However, structured products offer alternatives to traditional income generating investments that for clients looking for above cash returns can be useful additions to their portfolio.
It has to be said that structured products have not been immune to the dramatic fall in interest rates (swap rates within the banks) post the Financial Crisis, which have been additionally impacted by the Government’s recent Funding for Lending Scheme that has reduced the banks’ appetite for funds. As with much of the market this has limited the ability of a structured product to produce income.
Pre-financial crisis a ‘typical’ income structured product might have offered terms, backed by a major bank (counterparty) and subject to the bank’s continued solvency, which offered an annual income of say 7% for five years with all capital returned at maturity provided the FTSE 100 index did not fall by more than say 40% or 50% during the term.
In the current market this kind of product is just not possible to structure. But this has led to innovation within the market and the introduction of structured investments with contingent income. So, this type of contract might be able to offer a similar level of income and similar capital at risk parameters as the pre-crisis product described above but in order to offer the same high rate the income would not be paid in a year that the FTSE closed on any day below, say, 4,000 points or above 8,000 points. The acceptance of the additional risk that the income might not be paid generates the higher income potential.
In this example the failure of the investment to pay income in a year that the FTSE was above 8000 points might not be an issue if the client has other investments from which they could take gains but in years when the FTSE is significantly depressed it could be problematic.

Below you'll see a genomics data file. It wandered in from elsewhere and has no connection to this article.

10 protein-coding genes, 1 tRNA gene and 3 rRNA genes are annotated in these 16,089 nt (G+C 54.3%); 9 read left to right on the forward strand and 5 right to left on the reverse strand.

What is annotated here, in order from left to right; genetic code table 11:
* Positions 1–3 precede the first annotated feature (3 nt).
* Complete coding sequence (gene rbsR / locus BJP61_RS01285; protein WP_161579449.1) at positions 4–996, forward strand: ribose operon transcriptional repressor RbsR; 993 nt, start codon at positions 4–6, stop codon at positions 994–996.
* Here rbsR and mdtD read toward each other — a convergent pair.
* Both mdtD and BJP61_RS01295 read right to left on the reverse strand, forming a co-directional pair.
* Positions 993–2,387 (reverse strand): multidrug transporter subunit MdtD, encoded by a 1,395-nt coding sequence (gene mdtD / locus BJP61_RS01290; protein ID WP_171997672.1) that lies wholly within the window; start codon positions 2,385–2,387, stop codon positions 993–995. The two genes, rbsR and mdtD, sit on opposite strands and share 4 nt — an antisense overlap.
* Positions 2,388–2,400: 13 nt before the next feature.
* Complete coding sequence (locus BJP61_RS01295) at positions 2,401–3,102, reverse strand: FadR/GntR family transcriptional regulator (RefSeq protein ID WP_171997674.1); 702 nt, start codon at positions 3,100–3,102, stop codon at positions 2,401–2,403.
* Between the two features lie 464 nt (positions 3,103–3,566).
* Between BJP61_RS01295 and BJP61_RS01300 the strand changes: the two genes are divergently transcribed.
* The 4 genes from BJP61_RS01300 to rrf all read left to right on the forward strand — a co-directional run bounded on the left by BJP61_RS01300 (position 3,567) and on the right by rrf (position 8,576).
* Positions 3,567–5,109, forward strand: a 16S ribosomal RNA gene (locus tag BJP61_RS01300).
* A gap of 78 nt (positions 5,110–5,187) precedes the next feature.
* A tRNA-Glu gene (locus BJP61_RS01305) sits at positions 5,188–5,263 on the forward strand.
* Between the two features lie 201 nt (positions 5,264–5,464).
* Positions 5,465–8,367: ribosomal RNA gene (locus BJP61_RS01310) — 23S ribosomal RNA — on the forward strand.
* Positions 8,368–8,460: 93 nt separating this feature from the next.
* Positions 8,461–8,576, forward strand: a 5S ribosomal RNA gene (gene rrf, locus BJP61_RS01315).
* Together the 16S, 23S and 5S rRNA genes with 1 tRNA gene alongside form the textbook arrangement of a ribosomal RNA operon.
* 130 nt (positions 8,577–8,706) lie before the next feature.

Hence, the use of such contracts needs to be considered very carefully, balancing the client’s overall attitude to risk and willingness to trade potentially higher reward for the greater risk of not achieving income needs in some years. But any such investment would not be used as the sole income solution for the client.
In fact, an alternative or complementary strategy, particularly where other income investments are being used, is to seek out regular payments utilising growth investments that take advantage of the client’s CGT allowances. For example, structuring a mini portfolio of these investments that are then used to provide a regular or ad-hoc payment can be a much more tax efficient approach.
The ‘income’ tax saving could result in either a higher income being achieved or the need to take less risk. While there are many structured products that would work very well within such a strategy, autocall contracts that can mature with a coupon of say 8% for each year held, payable on the first anniversary that the index is higher, are one such example.
Through blending structured income products with growth investments it is possible to deliver a viable income stream by spreading the investment potential and the risk for the investor, all delivered as part of a broadly diversified total investment strategy.